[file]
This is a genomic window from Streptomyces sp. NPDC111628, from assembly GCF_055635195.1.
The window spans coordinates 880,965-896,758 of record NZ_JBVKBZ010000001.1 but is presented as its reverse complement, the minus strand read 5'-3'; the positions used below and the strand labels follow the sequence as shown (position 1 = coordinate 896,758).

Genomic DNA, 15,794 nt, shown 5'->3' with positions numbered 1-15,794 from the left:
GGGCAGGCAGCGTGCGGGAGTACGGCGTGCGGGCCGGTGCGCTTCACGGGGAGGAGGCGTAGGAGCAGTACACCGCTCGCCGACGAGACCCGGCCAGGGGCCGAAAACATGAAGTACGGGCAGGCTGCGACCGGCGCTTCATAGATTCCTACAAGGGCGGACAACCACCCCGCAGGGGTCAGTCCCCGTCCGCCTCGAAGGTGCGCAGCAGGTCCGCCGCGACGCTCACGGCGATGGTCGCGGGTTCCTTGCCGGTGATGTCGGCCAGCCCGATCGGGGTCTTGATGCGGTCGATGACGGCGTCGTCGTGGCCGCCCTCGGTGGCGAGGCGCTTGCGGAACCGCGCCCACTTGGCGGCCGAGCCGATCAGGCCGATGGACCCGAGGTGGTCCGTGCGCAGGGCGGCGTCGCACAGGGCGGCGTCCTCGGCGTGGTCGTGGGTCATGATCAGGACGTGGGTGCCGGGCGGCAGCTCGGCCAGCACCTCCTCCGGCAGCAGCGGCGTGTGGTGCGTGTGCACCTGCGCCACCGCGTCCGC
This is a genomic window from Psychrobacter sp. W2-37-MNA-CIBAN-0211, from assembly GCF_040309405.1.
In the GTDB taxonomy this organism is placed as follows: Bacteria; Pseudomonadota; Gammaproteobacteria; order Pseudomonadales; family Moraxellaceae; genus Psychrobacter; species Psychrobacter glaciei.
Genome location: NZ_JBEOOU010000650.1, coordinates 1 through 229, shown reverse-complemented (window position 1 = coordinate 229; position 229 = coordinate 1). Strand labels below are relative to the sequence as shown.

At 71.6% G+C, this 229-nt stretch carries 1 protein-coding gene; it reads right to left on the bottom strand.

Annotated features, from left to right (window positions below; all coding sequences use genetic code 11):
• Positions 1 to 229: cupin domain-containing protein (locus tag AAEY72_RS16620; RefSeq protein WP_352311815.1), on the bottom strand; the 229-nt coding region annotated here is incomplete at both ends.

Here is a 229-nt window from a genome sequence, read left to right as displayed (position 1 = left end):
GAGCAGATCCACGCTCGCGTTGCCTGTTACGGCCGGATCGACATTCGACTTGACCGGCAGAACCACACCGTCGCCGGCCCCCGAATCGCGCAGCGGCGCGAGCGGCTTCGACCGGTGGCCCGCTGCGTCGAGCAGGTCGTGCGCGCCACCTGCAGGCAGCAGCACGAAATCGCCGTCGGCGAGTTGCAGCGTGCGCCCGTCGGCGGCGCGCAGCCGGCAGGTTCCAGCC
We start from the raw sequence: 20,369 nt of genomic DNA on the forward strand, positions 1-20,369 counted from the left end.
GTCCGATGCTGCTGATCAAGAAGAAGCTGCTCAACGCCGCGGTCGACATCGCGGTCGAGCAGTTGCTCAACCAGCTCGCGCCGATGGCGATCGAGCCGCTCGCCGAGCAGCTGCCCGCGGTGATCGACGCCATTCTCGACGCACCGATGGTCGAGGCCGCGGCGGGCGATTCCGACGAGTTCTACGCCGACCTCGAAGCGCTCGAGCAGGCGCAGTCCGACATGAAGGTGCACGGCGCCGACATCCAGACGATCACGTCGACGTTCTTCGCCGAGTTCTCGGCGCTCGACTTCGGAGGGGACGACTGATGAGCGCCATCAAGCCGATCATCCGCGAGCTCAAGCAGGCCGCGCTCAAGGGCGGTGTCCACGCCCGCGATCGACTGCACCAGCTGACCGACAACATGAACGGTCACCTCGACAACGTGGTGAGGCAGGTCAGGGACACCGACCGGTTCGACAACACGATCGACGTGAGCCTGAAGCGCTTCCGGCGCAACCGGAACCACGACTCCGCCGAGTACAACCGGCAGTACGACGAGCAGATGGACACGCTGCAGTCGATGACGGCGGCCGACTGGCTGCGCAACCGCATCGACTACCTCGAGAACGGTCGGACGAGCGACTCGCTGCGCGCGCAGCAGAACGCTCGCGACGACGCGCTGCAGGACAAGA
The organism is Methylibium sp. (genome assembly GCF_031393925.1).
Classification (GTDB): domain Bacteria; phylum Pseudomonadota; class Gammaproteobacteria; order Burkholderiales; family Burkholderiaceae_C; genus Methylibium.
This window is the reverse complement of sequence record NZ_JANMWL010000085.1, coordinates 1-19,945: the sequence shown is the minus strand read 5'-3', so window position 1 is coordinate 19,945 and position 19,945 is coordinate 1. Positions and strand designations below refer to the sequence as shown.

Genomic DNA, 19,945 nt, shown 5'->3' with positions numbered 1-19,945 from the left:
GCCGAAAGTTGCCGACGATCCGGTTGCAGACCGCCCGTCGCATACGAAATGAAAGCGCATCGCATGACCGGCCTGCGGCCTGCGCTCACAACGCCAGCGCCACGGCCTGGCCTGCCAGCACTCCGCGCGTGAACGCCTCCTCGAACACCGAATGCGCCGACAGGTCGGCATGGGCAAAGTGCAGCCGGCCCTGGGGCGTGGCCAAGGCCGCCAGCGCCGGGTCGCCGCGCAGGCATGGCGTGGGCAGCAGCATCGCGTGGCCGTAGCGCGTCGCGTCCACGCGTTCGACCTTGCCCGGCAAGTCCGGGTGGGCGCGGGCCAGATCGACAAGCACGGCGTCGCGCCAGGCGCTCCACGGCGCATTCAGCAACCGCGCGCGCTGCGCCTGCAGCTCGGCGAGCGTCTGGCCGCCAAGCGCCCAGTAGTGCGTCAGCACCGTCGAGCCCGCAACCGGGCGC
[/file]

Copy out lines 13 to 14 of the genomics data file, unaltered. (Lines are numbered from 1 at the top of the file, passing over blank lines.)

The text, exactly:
We start from the raw sequence: 20,369 nt of genomic DNA on the forward strand, positions 1-20,369 counted from the left end.
GTCCGATGCTGCTGATCAAGAAGAAGCTGCTCAACGCCGCGGTCGACATCGCGGTCGAGCAGTTGCTCAACCAGCTCGCGCCGATGGCGATCGAGCCGCTCGCCGAGCAGCTGCCCGCGGTGATCGACGCCATTCTCGACGCACCGATGGTCGAGGCCGCGGCGGGCGATTCCGACGAGTTCTACGCCGACCTCGAAGCGCTCGAGCAGGCGCAGTCCGACATGAAGGTGCACGGCGCCGACATCCAGACGATCACGTCGACGTTCTTCGCCGAGTTCTCGGCGCTCGACTTCGGAGGGGACGACTGATGAGCGCCATCAAGCCGATCATCCGCGAGCTCAAGCAGGCCGCGCTCAAGGGCGGTGTCCACGCCCGCGATCGACTGCACCAGCTGACCGACAACATGAACGGTCACCTCGACAACGTGGTGAGGCAGGTCAGGGACACCGACCGGTTCGACAACACGATCGACGTGAGCCTGAAGCGCTTCCGGCGCAACCGGAACCACGACTCCGCCGAGTACAACCGGCAGTACGACGAGCAGATGGACACGCTGCAGTCGATGACGGCGGCCGACTGGCTGCGCAACCGCATCGACTACCTCGAGAACGGTCGGACGAGCGACTCGCTGCGCGCGCAGCAGAACGCTCGCGACGACGCGCTGCAGGACAAGA